When he left, the apartment looked untouched, said the unit’s property manager, who spoke on the condition of anonymity.
Legan had said he moved to the state for a job interview, but the manager says he got the impression Legan didn’t like the remoteness of the area.
“I thought he belonged to the big city,” he said. “He’s from Silicon Valley and hadn’t been out in the woods. …You’re going to move to Walker Lake and you’ve never been out in the woods?”
It’s not clear where Legan went after leaving the apartment.
The Mineral County District Attorney’s Office said in a statement that the FBI searched a residence on Monday in Walker Lake, Nevada, believed to have been used by the shooter in days leading up to the incident.
Police also searched the vehicle the shooter drove to the festival and a Gilroy residence associated with him, Smithee said.
Three young victims
Stephen Romero, 6, was killed during the shooting, Gilroy City Council member Fred M. Tovar told CNN.
Stephen’s father, Alberto Romero, told CNN affiliate the San Jose Mercury News newspaper that he was at home when his wife called to say she, her mother and their son had been shot at the annual festival.
“I couldn’t believe what was happening, that what she was saying was a lie, maybe I was dreaming,” he said.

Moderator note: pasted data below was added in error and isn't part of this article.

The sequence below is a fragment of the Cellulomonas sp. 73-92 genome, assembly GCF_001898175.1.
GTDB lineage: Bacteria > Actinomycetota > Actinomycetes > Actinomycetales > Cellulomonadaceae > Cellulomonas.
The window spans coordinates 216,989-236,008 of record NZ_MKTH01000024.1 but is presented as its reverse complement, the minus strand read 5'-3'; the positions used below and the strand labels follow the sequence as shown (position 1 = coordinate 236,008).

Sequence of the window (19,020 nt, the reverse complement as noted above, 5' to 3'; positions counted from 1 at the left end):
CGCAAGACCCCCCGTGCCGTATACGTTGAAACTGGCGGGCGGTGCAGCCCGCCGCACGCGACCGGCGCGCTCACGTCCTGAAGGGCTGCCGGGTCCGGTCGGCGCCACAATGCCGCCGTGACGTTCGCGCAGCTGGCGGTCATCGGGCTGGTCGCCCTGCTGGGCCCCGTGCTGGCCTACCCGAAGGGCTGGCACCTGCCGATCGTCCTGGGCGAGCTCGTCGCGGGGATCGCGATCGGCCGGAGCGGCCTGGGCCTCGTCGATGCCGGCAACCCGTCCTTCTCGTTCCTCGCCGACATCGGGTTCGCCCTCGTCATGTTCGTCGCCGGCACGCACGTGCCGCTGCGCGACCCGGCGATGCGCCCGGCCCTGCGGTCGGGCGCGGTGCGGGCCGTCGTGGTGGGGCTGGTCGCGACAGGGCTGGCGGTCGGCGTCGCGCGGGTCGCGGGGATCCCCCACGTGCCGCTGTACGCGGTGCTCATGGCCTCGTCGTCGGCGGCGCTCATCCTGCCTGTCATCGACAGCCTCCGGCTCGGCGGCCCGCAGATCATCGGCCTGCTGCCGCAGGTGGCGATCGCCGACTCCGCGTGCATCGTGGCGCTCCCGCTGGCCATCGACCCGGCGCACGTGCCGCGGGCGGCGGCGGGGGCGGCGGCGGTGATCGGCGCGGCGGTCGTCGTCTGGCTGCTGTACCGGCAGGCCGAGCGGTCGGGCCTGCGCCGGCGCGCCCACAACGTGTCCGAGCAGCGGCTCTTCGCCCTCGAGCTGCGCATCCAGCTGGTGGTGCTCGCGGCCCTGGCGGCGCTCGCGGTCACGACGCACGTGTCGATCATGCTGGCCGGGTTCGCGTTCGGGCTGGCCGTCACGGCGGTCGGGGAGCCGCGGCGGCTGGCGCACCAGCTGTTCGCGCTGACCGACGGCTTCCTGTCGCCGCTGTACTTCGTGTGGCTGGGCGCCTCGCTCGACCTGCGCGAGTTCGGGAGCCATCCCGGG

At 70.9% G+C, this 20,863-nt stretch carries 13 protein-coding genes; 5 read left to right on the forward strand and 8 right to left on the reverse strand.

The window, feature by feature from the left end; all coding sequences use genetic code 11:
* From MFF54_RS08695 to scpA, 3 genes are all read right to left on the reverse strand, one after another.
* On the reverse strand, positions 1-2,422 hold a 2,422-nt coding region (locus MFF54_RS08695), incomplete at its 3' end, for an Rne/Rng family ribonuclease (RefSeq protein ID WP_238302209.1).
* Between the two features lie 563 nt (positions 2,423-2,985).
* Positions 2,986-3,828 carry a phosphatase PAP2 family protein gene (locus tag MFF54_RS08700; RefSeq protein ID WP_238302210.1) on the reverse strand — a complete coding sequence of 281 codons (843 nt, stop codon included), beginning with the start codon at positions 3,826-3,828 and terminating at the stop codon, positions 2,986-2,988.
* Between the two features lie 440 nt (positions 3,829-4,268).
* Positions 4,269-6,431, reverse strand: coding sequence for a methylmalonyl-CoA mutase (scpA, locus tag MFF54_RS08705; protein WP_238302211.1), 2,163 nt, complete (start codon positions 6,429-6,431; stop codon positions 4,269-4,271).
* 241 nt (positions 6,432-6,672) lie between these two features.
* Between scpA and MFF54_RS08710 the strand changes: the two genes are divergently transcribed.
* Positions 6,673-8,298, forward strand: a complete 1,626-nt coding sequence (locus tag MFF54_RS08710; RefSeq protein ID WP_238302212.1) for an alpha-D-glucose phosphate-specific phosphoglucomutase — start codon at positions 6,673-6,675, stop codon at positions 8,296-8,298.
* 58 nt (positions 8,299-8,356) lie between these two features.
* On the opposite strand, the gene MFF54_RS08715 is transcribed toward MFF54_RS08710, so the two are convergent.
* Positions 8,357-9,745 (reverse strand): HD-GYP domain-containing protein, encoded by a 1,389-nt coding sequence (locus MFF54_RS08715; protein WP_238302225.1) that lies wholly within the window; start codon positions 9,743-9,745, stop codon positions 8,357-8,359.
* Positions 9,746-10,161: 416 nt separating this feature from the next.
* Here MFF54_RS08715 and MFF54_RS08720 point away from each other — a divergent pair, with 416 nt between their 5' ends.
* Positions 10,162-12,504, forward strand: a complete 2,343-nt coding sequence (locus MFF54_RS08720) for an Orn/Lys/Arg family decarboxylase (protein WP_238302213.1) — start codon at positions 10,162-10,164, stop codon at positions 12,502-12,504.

There’s no words to describe the feeling, Stephen’s paternal grandmother, Maribel Romero, told CNN affiliate KRON.
“I don’t think this is fair,” she said.
Keyla, 13, of San Jose, was also killed, according to the Santa Clara County Office of the Medical Examiner – Coroner.
The third victim was 25-year-old Trevor Irby, a 2017 Keuka College graduate.
Irby was a biology major, school president Amy Storey said in a statement.
“We are shocked that this latest episode of senseless gun violence resulted in the loss of one of our recent graduates—graduates in whom we place so much hope because of their potential to create a brighter tomorrow,” Storey said.
Irby had recently moved to California from the upstate New York school to be with his fiancée, CNN affiliate WSYR said. The two were at the festival together when the shooter began firing, the affiliate said.
“Everybody was his friend, I don’t care if you met him two days ago, they’d become his friend. That’s how lovable he was,” Irby’s grandmother told the affiliate.
Gun shop owner: ‘We pray for the victims’
The shooter purchased his rifle from Big Mike’s Guns and Ammo in Fallon, Nevada, the business said on Facebook.
“I did not know this individual. He ordered the rifle off my internet page. When I did see him, he was acting happy and showed no reasons for concern. I would never ever sell any firearm to anyone who acted wrong or looks associated with any bad group like white power,” the post said.
CNN has reached out to law enforcement to confirm the gun shop’s statements. The store couldn’t be reached.
“We feel so very sorry for the Families, I am heartbroken this could ever happen,” the shop said in a Facebook post. “Good people have been hurt and this goes against everything I believe in.”
“We pray for the victims. My heart hurts for all of them.”
When it comes to the gunman, the business said on Facebook: “I hope you rot in hell.”
CNN’s Ahiza Garcia, Chris Boyette, Dan Simon, Eric Levenson and Darran Simon contributed to this report.